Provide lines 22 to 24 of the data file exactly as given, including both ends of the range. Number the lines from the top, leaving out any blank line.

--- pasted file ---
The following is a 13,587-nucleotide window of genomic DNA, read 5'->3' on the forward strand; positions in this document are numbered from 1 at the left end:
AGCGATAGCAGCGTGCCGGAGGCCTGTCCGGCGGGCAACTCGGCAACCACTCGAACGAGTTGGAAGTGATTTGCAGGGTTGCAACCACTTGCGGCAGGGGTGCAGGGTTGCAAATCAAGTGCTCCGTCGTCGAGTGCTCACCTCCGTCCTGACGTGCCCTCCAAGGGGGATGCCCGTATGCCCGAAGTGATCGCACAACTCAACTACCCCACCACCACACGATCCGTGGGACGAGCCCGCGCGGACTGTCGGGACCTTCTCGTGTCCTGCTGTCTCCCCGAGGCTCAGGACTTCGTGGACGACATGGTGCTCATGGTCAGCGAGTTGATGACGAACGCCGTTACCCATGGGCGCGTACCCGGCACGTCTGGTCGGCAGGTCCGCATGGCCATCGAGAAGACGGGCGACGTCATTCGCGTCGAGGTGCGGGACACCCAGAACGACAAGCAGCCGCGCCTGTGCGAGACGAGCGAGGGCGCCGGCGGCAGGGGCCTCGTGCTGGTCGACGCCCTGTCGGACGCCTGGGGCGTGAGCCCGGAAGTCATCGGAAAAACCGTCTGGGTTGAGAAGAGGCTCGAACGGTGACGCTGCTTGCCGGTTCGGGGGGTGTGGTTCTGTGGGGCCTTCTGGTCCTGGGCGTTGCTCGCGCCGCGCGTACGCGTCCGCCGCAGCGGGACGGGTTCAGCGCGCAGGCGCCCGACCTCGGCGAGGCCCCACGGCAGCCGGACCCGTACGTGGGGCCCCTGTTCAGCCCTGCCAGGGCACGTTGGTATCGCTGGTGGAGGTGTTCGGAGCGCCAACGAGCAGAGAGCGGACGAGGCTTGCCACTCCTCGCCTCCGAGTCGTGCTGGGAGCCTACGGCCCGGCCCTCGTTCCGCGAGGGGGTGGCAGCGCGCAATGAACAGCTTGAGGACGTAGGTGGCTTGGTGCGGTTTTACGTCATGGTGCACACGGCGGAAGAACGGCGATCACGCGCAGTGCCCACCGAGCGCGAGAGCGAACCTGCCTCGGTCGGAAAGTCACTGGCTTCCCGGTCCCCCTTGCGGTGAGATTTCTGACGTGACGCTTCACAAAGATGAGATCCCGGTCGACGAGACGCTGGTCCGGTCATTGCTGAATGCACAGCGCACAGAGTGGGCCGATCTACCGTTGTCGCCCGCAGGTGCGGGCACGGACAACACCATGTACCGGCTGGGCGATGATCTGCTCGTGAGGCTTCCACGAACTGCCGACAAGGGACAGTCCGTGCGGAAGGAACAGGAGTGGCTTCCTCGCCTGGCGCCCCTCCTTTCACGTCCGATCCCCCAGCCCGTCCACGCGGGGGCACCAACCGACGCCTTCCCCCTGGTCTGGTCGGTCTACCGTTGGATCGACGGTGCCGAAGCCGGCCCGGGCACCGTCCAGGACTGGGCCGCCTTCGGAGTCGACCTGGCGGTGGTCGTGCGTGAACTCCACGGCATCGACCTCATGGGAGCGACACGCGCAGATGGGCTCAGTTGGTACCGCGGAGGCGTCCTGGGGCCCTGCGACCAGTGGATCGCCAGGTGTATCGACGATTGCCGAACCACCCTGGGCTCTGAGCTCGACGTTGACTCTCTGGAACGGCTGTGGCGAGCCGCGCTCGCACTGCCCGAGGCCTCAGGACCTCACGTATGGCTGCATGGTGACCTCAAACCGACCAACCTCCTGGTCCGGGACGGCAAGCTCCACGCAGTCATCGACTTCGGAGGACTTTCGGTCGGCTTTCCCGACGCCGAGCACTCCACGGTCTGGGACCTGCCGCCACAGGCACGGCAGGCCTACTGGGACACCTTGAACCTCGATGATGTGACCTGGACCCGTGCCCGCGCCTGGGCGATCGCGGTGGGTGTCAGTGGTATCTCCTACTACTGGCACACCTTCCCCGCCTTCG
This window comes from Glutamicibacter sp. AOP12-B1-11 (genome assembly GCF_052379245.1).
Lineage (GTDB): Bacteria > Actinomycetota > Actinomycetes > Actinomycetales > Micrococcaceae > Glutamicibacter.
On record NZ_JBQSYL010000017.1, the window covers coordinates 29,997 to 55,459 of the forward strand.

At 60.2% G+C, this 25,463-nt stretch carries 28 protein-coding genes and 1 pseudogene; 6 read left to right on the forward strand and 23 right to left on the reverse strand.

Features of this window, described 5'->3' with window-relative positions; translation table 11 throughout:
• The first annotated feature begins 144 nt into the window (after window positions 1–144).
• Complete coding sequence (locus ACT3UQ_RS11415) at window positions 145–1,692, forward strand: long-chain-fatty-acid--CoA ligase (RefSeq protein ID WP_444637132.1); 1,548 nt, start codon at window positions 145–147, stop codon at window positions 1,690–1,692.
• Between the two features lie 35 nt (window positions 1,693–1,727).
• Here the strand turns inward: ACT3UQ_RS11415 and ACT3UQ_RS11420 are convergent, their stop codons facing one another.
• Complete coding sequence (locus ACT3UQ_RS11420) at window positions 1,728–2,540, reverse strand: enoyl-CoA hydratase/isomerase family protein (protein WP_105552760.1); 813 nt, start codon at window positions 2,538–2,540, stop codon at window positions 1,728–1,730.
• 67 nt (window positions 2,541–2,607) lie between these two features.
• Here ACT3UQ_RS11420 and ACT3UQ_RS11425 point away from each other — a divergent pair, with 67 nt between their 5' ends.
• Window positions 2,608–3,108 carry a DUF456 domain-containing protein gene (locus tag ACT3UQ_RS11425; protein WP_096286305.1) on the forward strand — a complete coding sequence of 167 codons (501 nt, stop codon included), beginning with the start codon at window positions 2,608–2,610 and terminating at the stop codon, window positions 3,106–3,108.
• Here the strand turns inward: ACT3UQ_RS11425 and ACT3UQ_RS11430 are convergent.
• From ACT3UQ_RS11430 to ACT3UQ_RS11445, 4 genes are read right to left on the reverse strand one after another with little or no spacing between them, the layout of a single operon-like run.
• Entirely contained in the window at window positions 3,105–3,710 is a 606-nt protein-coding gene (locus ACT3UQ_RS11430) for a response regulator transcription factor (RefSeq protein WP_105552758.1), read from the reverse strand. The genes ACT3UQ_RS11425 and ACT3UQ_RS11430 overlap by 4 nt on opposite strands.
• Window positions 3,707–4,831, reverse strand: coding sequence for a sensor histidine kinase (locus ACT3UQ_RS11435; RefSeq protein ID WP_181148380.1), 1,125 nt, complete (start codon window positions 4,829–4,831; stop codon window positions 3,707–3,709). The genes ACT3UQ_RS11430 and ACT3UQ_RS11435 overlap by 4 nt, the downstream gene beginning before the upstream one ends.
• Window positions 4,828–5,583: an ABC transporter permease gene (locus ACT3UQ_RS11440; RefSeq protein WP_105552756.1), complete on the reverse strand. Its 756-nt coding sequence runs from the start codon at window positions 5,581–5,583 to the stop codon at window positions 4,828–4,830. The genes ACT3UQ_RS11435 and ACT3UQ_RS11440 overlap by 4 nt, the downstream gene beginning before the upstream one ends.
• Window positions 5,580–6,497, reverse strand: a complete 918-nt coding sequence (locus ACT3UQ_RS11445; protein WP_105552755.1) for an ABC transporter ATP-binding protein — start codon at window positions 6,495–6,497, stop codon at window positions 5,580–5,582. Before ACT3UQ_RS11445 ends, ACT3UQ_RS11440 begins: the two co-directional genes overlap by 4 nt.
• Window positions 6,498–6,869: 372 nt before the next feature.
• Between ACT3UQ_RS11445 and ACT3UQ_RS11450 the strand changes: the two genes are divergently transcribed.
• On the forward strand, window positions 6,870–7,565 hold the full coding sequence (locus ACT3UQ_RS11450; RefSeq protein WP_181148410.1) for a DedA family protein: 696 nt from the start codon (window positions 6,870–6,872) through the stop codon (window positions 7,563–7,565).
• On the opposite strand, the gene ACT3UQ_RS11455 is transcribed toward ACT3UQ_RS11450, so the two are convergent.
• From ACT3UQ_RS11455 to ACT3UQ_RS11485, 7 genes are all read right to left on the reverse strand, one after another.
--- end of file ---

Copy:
• Window positions 6,498–6,869: 372 nt before the next feature.
• Between ACT3UQ_RS11445 and ACT3UQ_RS11450 the strand changes: the two genes are divergently transcribed.
• On the forward strand, window positions 6,870–7,565 hold the full coding sequence (locus ACT3UQ_RS11450; RefSeq protein WP_181148410.1) for a DedA family protein: 696 nt from the start codon (window positions 6,870–6,872) through the stop codon (window positions 7,563–7,565).